Here I was, wandering the campgrounds of the oh-so-typical English village of Hampton in Arden near Birmingham, enjoying my time at England’s first Heathen festival, and getting soaking wet in the process. Overwhelmed by despair, I started hanging around the various booths and stands set up in the festival area in the hope of finding something with which to cover my skull. I had little luck at the meadery tent, and the next one, manned by an affable elder hippie woman, only had Peruvian-inspired woolen beanies with llama designs on the earflaps. I excused myself, in the hope of finding something slightly more befitting, which I found a few meters away at the Asatru UK stand. There, for 15 fat pounds (20 USD), I was able to acquire a little black cap, which, thank the Gods, protected me well enough for the rest of my trip, which was positively awesome.

The festival’s closing ritual, in which well over a hundred attendees held hands and passed around a hand-woven string of wool, was especially memorable. The cap served me well enough afterwards when I spent a few days in Nottingham, the home of Robin Hood, where an old friend resides. Back home in arctic Norway, the cap was put to good use during our rather windy fall as well. It will probably rest on my scalp for most of the upcoming summer, where I will, necessarily, advertise for Asatru UK every time I go out.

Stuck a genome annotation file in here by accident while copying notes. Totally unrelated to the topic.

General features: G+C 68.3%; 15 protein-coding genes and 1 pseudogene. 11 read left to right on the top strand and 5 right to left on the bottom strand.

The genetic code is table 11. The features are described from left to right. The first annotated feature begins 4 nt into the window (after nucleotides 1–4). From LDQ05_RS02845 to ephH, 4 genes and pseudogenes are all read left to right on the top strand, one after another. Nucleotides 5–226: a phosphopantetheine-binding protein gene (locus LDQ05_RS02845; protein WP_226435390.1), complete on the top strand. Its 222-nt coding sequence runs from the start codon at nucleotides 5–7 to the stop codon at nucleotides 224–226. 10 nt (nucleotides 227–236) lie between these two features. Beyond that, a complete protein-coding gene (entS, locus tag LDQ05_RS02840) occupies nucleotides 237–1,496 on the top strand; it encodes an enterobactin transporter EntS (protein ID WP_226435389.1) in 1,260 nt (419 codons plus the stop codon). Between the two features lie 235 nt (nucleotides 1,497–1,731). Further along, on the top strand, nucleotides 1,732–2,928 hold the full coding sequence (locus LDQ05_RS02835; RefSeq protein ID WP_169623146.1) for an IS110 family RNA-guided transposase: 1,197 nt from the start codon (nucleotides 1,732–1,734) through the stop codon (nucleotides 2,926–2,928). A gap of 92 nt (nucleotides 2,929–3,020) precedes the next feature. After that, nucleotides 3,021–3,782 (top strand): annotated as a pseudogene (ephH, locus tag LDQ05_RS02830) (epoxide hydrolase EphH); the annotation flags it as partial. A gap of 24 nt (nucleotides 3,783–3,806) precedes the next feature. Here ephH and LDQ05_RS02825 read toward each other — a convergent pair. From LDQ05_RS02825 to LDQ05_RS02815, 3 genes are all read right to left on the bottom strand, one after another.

The notorious faith hat being taken out for spring [L. Perabo.]

As hinted at earlier, this made me think quite a bit. Growing up in France, I was heavily exposed to a civil society that was, for all intents and purpose, religion-free, and helmed by a rigorously secular state. Back in those days, it was simply not thinkable to display your faith in public places and, with some exceptions, wearing any kind of religious wear would brand you, at the very least, as some sort of very bizarre fella.

Taking into consideration this towering cultural baggage, I had to think a little bit before bringing my trusty Asatru UK cap into the limelight. I, after all, still very much lean towards establishing a mostly-secular public space where religion remains irrelevant to the day-to-day lives of the people. I also wondered what to answer if people would happen to question me about the cool-looking runic design emblazoned on my cap. I must admit, I have chosen the easy way out a few times by saying that I got it at a “viking festival in England” – not a 100% untrue statement, but less the complete picture.